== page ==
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Eur J Pharmacol. 2010 Dec 15;649(1-3):210-7. doi: 10.1016/j.ejphar.2010.09.001. Epub 2010 Sep 18.

Neuroprotective effects of chlorogenic acid on scopolamine-induced amnesia via anti-acetylcholinesterase and anti-oxidative activities in mice.

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1
Department of Pharmacology, School of Pharmacy, Sungkyunkwan University, Suwon 440-746, Republic of Korea.

Abstract

Chlorogenic acid is a major polyphenolic component of many plants and beverages, and is particularly abundant in coffee. We evaluated the neuroprotective effects of chlorogenic acid on learning and memory impairment induced by scopolamine (0.5 mg/kg, i.p.), a muscarinic antagonist, using the Y-maze, passive avoidance, and Morris water maze tests. The chlorogenic acid significantly improved the impairment of short-term or working memory induced by scopolamine in the Y-maze test, and significantly reversed cognitive impairments in mice as measured by the passive avoidance test. In addition, chlorogenic acid decreased escape latencies in the Morris water maze test. In a probe trial session, chlorogenic acid increased the latency time in the target quadrant in a dose-dependent manner. Ex vivo, chlorogenic acid inhibited acetylcholinesterase activity in the hippocampus and frontal cortex. Chlorogenic acid also decreased malondialdehyde levels in the hippocampus and frontal cortex. In vitro, chlorogenic acid was found to inhibit acetylcholinesterase activity (IC₅₀=98.17 μg/ml) and free radical scavenging activity (IC₅₀=3.09 μg/ml) in a dose-dependent manner. These results indicate that chlorogenic acid may exert anti-amnesic activity via inhibition of acetylcholinesterase and malondialdehyde in the hippocampus and frontal cortex.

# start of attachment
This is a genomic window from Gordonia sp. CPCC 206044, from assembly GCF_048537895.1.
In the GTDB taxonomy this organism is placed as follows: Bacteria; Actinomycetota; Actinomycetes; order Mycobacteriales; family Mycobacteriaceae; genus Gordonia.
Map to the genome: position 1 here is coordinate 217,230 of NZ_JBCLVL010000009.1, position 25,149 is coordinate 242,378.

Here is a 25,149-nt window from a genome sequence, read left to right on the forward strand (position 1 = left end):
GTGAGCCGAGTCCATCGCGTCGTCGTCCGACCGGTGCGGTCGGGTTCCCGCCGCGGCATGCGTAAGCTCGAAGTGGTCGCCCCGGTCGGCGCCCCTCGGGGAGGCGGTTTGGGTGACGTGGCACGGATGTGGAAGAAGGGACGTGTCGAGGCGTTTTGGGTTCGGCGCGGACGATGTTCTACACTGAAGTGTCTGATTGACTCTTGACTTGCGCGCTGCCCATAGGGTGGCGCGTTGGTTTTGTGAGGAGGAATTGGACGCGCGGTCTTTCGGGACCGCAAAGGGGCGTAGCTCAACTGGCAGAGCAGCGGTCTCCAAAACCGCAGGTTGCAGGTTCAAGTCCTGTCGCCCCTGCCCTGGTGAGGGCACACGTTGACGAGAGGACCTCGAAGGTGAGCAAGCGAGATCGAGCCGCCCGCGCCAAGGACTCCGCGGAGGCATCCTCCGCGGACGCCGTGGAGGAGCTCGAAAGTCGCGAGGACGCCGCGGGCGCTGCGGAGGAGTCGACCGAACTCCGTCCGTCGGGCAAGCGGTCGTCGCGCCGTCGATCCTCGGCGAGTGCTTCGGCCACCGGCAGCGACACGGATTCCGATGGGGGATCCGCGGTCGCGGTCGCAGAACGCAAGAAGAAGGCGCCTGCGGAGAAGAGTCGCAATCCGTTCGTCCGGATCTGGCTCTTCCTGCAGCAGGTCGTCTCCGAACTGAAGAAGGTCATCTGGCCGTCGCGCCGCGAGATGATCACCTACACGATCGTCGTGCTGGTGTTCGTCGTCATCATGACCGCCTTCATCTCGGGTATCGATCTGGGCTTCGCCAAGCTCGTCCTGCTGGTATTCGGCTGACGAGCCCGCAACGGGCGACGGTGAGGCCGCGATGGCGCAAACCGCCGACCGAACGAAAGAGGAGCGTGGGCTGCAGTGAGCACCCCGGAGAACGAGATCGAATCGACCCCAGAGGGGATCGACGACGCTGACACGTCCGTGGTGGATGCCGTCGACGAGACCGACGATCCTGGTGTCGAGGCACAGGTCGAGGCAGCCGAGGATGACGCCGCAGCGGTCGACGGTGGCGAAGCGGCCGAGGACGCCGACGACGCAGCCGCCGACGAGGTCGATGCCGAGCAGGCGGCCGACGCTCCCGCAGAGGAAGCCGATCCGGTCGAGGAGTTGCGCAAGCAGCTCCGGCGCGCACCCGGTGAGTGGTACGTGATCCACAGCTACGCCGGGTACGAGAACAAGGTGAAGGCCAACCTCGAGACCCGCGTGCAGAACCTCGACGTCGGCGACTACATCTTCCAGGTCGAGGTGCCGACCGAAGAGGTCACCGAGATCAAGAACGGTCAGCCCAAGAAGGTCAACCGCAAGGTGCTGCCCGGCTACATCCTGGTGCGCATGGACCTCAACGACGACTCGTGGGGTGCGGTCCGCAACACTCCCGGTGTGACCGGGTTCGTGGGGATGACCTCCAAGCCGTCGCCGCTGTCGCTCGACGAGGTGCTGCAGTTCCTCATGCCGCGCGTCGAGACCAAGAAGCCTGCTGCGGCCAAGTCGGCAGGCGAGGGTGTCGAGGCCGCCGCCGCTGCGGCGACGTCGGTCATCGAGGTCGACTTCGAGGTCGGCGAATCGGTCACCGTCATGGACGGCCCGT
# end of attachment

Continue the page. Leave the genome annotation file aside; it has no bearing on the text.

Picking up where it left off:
PMID:
20854806
DOI:
10.1016/j.ejphar.2010.09.001
[Indexed for MEDLINE]

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